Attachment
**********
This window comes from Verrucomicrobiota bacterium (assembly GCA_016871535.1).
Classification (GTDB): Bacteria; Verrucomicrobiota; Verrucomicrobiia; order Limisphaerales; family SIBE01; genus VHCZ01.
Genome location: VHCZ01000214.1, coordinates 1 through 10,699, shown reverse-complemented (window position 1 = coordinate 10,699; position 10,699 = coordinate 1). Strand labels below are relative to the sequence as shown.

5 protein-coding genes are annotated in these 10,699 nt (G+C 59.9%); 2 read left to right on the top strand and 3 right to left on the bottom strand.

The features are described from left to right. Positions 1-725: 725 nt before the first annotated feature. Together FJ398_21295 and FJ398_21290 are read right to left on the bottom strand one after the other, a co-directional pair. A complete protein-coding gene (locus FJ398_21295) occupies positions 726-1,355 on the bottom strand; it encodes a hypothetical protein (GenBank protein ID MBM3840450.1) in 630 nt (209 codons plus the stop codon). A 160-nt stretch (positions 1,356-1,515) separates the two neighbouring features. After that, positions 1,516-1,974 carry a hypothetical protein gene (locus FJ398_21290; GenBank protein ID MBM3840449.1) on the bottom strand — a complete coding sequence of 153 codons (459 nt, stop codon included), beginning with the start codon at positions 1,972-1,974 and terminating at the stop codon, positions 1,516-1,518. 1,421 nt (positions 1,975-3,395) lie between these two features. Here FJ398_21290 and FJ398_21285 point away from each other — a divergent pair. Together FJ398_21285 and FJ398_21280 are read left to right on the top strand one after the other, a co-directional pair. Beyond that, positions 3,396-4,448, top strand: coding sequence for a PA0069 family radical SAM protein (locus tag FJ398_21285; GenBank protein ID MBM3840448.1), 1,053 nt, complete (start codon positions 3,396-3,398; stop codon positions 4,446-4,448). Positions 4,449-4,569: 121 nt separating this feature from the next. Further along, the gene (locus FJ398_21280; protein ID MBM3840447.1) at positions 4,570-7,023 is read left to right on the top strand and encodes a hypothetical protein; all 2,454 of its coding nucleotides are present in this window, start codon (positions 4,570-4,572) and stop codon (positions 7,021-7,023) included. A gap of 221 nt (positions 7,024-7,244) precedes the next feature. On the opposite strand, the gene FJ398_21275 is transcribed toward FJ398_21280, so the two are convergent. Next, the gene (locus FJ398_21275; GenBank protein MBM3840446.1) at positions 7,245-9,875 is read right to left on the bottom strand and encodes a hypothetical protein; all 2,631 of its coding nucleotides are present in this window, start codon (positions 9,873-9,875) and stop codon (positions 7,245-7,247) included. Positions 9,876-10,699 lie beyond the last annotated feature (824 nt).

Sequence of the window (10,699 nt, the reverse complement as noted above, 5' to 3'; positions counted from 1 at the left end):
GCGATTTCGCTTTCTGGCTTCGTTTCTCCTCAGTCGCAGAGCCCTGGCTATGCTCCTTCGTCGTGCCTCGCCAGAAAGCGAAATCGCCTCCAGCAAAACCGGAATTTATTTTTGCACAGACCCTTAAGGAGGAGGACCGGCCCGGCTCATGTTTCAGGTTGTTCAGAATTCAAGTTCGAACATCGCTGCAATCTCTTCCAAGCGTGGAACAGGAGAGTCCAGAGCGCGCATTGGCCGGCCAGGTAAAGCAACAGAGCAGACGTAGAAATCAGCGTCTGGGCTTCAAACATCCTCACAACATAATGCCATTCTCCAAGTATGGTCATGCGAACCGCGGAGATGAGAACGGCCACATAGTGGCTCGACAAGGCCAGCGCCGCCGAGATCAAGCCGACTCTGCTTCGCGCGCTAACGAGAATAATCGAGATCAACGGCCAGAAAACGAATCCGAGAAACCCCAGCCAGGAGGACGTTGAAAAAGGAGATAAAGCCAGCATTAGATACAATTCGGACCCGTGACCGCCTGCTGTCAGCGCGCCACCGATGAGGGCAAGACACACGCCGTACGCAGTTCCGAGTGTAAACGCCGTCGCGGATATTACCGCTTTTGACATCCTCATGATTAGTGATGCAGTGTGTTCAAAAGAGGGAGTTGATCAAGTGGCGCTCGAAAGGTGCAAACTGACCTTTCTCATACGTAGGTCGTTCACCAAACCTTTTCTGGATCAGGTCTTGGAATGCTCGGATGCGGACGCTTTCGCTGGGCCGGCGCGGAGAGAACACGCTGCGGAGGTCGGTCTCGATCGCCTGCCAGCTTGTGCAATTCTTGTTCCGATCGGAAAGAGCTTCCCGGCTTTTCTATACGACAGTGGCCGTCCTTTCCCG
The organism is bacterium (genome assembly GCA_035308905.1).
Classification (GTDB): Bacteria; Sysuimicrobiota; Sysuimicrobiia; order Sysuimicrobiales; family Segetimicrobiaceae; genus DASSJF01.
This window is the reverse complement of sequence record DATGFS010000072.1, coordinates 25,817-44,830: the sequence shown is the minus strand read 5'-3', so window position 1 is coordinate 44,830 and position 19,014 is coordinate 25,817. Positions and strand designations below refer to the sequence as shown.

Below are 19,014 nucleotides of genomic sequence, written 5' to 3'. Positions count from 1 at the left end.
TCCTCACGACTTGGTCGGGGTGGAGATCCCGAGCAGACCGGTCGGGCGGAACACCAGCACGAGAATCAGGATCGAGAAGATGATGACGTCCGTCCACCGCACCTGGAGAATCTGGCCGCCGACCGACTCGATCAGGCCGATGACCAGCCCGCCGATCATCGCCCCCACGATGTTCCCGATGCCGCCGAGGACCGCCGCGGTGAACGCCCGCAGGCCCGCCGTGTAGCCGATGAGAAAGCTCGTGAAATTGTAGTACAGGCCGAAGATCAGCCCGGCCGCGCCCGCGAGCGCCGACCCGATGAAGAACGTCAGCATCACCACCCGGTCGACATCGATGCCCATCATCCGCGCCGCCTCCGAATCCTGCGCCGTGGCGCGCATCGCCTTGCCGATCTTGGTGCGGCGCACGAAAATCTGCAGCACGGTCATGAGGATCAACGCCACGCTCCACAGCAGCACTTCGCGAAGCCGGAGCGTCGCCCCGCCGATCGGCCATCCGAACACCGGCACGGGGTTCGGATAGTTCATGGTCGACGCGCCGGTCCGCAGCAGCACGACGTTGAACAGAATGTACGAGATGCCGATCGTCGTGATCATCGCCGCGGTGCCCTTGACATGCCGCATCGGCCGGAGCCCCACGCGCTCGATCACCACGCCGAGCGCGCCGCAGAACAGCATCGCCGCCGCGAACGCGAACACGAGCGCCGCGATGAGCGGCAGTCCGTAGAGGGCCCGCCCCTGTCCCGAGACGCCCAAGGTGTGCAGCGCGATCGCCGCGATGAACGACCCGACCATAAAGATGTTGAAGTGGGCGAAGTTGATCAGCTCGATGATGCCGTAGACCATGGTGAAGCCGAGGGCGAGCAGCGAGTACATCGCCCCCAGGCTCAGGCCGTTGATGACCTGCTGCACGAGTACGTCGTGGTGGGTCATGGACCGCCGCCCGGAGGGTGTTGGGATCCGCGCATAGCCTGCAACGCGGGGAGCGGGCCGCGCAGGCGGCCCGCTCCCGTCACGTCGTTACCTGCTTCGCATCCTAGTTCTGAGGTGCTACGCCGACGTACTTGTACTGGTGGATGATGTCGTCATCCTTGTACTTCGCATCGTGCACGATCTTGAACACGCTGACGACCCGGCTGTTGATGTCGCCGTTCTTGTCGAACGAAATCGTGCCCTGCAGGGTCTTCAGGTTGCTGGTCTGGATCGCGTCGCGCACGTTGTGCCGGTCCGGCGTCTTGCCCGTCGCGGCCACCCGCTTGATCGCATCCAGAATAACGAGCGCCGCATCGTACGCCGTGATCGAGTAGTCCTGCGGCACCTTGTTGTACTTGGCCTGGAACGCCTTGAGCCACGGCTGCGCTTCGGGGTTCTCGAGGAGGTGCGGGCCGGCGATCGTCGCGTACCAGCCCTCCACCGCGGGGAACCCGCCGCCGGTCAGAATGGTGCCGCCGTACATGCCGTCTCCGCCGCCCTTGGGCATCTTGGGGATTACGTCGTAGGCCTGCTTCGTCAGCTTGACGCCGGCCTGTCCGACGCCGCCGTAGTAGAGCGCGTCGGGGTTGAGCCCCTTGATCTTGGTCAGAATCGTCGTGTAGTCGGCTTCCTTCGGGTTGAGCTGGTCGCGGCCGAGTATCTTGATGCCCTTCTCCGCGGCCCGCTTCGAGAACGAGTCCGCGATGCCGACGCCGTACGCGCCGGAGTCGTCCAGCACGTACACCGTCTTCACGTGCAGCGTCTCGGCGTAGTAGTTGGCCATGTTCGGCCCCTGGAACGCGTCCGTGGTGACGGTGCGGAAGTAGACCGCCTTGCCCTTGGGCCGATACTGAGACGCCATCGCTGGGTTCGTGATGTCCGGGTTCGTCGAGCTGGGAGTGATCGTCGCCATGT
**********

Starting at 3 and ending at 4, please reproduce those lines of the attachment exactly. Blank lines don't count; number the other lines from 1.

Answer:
Genome location: VHCZ01000214.1, coordinates 1 through 10,699, shown reverse-complemented (window position 1 = coordinate 10,699; position 10,699 = coordinate 1). Strand labels below are relative to the sequence as shown.

5 protein-coding genes are annotated in these 10,699 nt (G+C 59.9%); 2 read left to right on the top strand and 3 right to left on the bottom strand.